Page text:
We must remember that the CAP is an economic, environmental and social policy and each one of these objectives is as important as the other. The choice is not a binary choice between one objective and another. It is a choice between a policy that delivers effectively for its stakeholders, including taxpayers, and one that doesn’t.
A system of agricultural production that delivers on the Paris Agreement and the SDGs will ensure a more resilient agricultural system, based on healthy ecosystems and a production system that integrates innovation and more value across the whole chain, from primary production to the consumer.
The last reform of the CAP moved the policy in a direction from which I believe there is no turning back. The introduction of ‘greening’ and the increased emphasis on environmental performance was a central element of the 2013 CAP reform.
All of us must accept that more needs to be done in terms of the environmental performance of the policy and the frustrations of both those who believe that greening has not gone far enough and those who believe that it places a disproportionate burden on farmers and agricultural production have to be addressed.
I am the first to acknowledge that the economic viability of the farming sector is a pre-condition not only for production of quality and safe food, but also for the sustainable management of resources (including water) and the provision of environmental public goods. Indeed, we are fortunate that we have a whole category of economic operators who looks after the environment for us – farmers, who are our “boots on the ground” to deliver on these goals.
Thus, in supporting our farmers, we can and must ask them to do more in terms of their contribution to the priorities of this Commission, our international obligations for climate and environment, the Sustainable Development Goals and other societal goals and objectives. Crucially, though, those farmers deserve to be rewarded, in the same way that other providers of public goods are.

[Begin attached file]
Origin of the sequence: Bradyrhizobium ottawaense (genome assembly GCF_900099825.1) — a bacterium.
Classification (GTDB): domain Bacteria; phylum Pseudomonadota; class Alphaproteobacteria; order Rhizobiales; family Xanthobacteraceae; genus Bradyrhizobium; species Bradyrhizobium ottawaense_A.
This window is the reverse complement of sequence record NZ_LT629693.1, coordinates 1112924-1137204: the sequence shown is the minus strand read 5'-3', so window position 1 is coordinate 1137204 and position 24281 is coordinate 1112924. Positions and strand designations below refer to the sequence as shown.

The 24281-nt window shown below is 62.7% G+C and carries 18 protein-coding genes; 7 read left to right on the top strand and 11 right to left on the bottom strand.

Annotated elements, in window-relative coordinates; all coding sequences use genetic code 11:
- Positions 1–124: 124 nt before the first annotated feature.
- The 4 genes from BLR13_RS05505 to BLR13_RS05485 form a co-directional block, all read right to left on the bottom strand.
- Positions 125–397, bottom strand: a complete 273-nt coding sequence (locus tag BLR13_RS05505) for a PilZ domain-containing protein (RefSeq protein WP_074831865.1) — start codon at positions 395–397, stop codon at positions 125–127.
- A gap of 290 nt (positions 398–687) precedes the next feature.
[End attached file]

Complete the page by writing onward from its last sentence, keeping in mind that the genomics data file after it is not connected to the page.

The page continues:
My colleague, EU Climate Action Commissioner Arias Canete, makes the very valid argument that “agriculture is too often overlooked when discussing EU climate and energy policy.” Yes, agriculture is clearly a source of emissions, but it also has the potential to provide a range of solutions, notably in relation to the storage of carbon. I agree with Commissioner Arias Canete when he says that “this is an element a reformed CAP should promote.”
As an environmental policy, the CAP is already making a significant contribution but, in the words of the school report, “it can do better.”
We need to invest more and better in knowledge transfer and innovation in order to produce more from less and to produce better. This may include more use of new technologies like precision farming but it can also include the reintroduction of traditional farming techniques in certain areas.
We need to make good use of research and new technologies. New IT systems, improved breeding, new feedstocks and better use of nutrients or manure treatment can change the way of today’s agricultural production towards a well working circular economy.